The Student Movement in Lebanon, a Struggle Through Time
In 1882, the dean of the Syrian Protestant College — now the American University of Beirut — gave a speech in which he professed support for Darwinism. Religious students from the Faculty of Medicine and the Faculty of Arts and Sciences gathered in angry protest, creating crisis for the administration and culminating in the dean’s dismissal. Encouraged by the success of their organizing, students decided to meet regularly to discuss their needs and demand responses from the administration. What they received was repression, coercion, and arbitrary expulsions. The incident is the first recorded instance of a student movement in Lebanon’s modern history.
Nearly a century later, the student movement reemerged, once again at the Syrian Protestant College. At the time, bourgeois institutions and foreign missionaries monopolized higher education, making it accessible only to the upper-middle class and excluding the impoverished popular class — an exclusion that ended only in the 1950s with the establishment of the Lebanese University. During the First World War, young men across the Levant, among them students, rose up to protest compulsory military conscription. To suppress the rebellion, the Ottoman sultanate executed tens of them.
The student movement also mobilized for liberation and anti-colonial struggle as French hegemony emerged in the region. Lebanon is said to have witnessed its first mass protests in 1925, when student demonstrations against British Foreign Minister Arthur Balfour’s visit to Jerusalem ignited protests throughout Beirut and Damascus. Pan-national liberation causes also left their imprint on the student movement: In 1937, students staged a sit-in to protest Turkey's annexation of Alexandretta and Cilicia; in 1941, they organized marches in solidarity with Iraq’s independence from British colonial rule. Students were also central in the fight for Lebanese independence from French mandate rule, playing a leading political role in the popular uprising.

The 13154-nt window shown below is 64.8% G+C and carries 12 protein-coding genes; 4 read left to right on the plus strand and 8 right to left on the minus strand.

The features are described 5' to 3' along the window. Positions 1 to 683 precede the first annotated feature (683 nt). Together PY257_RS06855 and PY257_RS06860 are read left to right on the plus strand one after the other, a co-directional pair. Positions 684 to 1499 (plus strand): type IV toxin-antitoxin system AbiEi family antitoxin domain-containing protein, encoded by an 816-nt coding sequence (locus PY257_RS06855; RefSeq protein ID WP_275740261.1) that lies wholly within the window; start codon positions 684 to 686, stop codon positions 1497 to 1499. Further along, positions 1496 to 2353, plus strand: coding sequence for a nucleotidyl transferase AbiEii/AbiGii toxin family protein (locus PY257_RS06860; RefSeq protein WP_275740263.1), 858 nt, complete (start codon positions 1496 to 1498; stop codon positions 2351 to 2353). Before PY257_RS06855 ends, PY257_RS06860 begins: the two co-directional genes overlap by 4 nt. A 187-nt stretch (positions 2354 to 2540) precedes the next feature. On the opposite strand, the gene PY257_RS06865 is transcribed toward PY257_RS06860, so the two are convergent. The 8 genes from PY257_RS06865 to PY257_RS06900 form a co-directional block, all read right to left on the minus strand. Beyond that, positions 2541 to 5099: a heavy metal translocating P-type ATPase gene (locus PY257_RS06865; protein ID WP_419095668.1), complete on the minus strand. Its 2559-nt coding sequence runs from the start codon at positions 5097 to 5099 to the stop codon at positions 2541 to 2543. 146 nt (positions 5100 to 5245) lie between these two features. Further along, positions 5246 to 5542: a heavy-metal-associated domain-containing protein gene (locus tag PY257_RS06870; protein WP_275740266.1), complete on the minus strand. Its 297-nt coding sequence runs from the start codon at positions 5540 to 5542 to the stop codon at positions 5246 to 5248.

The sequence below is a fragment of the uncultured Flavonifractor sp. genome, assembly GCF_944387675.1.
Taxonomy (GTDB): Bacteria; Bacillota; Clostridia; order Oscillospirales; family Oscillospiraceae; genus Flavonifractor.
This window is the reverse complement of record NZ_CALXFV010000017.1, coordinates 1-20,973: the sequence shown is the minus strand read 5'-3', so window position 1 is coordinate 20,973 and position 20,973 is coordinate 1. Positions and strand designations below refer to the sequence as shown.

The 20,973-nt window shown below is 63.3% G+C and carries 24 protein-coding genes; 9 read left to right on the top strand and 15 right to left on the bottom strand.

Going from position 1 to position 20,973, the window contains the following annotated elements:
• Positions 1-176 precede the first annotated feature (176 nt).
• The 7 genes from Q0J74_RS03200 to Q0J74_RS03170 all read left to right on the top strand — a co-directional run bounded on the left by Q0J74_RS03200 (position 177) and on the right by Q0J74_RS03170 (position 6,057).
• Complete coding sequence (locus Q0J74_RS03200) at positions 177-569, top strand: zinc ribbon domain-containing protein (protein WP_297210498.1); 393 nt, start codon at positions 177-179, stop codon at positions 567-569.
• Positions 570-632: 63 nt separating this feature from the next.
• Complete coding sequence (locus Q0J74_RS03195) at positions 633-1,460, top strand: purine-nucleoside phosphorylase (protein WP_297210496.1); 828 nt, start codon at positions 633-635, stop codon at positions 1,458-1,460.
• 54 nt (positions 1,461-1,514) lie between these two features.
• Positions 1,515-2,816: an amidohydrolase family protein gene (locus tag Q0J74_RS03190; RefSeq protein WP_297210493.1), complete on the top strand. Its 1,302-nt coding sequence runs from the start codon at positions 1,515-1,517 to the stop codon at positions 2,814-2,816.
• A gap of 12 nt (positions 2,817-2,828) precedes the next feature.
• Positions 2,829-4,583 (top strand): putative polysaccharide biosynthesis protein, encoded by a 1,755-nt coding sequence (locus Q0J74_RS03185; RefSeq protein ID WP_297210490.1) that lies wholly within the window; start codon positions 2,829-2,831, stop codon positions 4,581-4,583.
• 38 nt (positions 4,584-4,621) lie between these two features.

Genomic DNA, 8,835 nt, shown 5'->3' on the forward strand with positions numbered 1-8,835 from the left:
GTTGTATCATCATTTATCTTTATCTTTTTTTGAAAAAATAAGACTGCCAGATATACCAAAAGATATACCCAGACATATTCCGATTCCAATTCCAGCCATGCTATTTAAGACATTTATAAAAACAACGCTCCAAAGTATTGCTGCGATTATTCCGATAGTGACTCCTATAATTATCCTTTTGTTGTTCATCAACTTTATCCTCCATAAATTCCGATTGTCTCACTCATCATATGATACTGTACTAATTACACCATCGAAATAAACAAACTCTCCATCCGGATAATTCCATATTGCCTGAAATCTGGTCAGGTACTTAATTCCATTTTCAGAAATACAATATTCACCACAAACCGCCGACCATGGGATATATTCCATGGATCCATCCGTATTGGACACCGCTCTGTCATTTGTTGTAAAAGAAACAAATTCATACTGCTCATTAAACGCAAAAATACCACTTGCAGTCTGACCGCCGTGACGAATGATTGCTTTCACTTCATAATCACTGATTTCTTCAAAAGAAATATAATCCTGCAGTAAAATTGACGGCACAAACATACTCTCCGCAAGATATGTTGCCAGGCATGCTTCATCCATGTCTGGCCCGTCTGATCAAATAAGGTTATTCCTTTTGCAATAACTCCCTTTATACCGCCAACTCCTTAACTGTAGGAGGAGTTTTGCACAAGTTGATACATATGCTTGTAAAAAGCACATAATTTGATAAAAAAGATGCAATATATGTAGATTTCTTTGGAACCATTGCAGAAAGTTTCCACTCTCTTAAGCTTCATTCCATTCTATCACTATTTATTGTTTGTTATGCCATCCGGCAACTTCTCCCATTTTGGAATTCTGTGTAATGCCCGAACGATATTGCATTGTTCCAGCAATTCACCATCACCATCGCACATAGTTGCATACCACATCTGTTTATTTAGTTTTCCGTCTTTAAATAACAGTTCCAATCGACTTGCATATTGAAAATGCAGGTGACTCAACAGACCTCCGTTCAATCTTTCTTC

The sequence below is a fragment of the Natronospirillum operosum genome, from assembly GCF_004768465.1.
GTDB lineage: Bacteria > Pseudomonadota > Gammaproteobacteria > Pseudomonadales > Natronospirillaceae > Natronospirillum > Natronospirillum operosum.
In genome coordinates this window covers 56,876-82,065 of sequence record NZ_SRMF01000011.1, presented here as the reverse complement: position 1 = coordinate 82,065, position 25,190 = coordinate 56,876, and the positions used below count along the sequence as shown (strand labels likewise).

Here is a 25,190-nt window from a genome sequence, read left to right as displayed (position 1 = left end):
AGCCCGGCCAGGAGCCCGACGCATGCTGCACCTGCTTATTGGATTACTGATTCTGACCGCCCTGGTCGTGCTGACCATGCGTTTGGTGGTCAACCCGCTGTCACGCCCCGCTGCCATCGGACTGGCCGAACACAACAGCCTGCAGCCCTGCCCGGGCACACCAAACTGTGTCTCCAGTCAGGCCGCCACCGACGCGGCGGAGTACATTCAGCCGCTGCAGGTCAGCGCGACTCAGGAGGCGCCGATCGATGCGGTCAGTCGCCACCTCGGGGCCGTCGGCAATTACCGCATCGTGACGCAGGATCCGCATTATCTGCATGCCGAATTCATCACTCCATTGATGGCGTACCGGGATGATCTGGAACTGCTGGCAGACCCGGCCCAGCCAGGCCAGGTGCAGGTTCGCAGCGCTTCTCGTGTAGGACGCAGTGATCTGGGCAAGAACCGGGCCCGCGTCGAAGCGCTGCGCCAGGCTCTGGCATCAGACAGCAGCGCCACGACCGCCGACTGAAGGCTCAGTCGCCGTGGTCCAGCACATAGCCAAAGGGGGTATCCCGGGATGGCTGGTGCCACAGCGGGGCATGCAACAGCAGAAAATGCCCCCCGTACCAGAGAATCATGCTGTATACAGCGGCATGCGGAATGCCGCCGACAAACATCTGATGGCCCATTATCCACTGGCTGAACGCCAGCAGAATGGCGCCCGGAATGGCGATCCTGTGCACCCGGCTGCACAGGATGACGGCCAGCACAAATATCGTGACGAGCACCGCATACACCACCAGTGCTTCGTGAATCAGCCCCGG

Student action also became the backbone of social and economic protest. Perhaps the most important was the late 1940s strike against Société Tramways et Éclairage de Beyrouth, the French-Belgian franchise that managed the tramway, in protest of the hike in ticket prices. Students succeeded, within a month, in reducing the number of tramway passengers to zero.1
In the early 1950s, students at Saint Joseph University rallied to establish a national university accessible to lower social classes. It took them almost a decade of mobilizations and strikes to achieve their aim — years after the entity, the Lebanese University, had been officially decreed. The Lebanese University matured the student movement, and the organizational experiences between the late 1960s and mid-1970s institutionalized it. The movement reached its peak with the formation of the National Union of Lebanese University Students, and the proliferation in private and public colleges of student clubs and syndicates as well as teachers’ associations. The Union, which headed and shaped the direction of the student movement, had leaders from the political left and right, who alternated and operated in a relatively democratic fashion despite the politically and economically charged context.